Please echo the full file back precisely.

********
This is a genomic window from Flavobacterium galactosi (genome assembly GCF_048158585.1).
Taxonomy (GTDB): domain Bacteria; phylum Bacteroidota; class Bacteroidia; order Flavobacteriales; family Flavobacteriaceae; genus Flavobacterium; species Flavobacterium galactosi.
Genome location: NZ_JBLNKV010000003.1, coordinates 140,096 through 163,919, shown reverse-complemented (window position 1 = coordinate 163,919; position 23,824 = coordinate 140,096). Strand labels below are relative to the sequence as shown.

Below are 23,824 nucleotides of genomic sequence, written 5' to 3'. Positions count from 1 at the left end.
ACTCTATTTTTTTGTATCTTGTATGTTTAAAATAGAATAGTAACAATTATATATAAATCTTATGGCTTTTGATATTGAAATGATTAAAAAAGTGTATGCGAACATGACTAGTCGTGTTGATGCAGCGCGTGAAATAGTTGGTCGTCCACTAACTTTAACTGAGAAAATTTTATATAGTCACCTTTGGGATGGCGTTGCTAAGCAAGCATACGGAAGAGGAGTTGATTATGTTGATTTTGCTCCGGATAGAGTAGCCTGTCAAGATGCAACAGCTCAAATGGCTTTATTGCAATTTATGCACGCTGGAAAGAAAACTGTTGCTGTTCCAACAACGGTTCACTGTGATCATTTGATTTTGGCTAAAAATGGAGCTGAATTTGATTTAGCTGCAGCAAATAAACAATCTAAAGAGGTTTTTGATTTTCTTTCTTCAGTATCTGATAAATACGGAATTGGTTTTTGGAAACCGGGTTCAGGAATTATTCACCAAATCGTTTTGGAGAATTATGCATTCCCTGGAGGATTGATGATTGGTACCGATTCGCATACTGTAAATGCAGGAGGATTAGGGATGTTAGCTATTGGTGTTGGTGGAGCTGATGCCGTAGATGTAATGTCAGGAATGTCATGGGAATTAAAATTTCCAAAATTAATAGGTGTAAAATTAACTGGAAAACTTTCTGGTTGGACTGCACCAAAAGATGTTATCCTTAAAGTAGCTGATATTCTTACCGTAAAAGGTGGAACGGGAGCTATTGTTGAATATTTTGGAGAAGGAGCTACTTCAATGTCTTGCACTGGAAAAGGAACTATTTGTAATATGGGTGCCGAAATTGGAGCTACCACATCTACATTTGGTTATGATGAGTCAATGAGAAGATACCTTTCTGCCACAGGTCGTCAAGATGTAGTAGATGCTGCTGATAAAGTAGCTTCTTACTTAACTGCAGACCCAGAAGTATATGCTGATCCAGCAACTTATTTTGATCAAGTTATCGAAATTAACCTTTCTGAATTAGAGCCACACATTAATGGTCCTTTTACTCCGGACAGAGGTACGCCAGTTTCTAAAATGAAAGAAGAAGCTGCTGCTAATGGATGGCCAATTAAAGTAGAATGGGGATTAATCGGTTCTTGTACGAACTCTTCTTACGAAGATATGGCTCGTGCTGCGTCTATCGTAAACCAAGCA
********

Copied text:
This is a genomic window from Flavobacterium galactosi (genome assembly GCF_048158585.1).
Taxonomy (GTDB): domain Bacteria; phylum Bacteroidota; class Bacteroidia; order Flavobacteriales; family Flavobacteriaceae; genus Flavobacterium; species Flavobacterium galactosi.
Genome location: NZ_JBLNKV010000003.1, coordinates 140,096 through 163,919, shown reverse-complemented (window position 1 = coordinate 163,919; position 23,824 = coordinate 140,096). Strand labels below are relative to the sequence as shown.

Below are 23,824 nucleotides of genomic sequence, written 5' to 3'. Positions count from 1 at the left end.
ACTCTATTTTTTTGTATCTTGTATGTTTAAAATAGAATAGTAACAATTATATATAAATCTTATGGCTTTTGATATTGAAATGATTAAAAAAGTGTATGCGAACATGACTAGTCGTGTTGATGCAGCGCGTGAAATAGTTGGTCGTCCACTAACTTTAACTGAGAAAATTTTATATAGTCACCTTTGGGATGGCGTTGCTAAGCAAGCATACGGAAGAGGAGTTGATTATGTTGATTTTGCTCCGGATAGAGTAGCCTGTCAAGATGCAACAGCTCAAATGGCTTTATTGCAATTTATGCACGCTGGAAAGAAAACTGTTGCTGTTCCAACAACGGTTCACTGTGATCATTTGATTTTGGCTAAAAATGGAGCTGAATTTGATTTAGCTGCAGCAAATAAACAATCTAAAGAGGTTTTTGATTTTCTTTCTTCAGTATCTGATAAATACGGAATTGGTTTTTGGAAACCGGGTTCAGGAATTATTCACCAAATCGTTTTGGAGAATTATGCATTCCCTGGAGGATTGATGATTGGTACCGATTCGCATACTGTAAATGCAGGAGGATTAGGGATGTTAGCTATTGGTGTTGGTGGAGCTGATGCCGTAGATGTAATGTCAGGAATGTCATGGGAATTAAAATTTCCAAAATTAATAGGTGTAAAATTAACTGGAAAACTTTCTGGTTGGACTGCACCAAAAGATGTTATCCTTAAAGTAGCTGATATTCTTACCGTAAAAGGTGGAACGGGAGCTATTGTTGAATATTTTGGAGAAGGAGCTACTTCAATGTCTTGCACTGGAAAAGGAACTATTTGTAATATGGGTGCCGAAATTGGAGCTACCACATCTACATTTGGTTATGATGAGTCAATGAGAAGATACCTTTCTGCCACAGGTCGTCAAGATGTAGTAGATGCTGCTGATAAAGTAGCTTCTTACTTAACTGCAGACCCAGAAGTATATGCTGATCCAGCAACTTATTTTGATCAAGTTATCGAAATTAACCTTTCTGAATTAGAGCCACACATTAATGGTCCTTTTACTCCGGACAGAGGTACGCCAGTTTCTAAAATGAAAGAAGAAGCTGCTGCTAATGGATGGCCAATTAAAGTAGAATGGGGATTAATCGGTTCTTGTACGAACTCTTCTTACGAAGATATGGCTCGTGCTGCGTCTATCGTAAACCAAGCA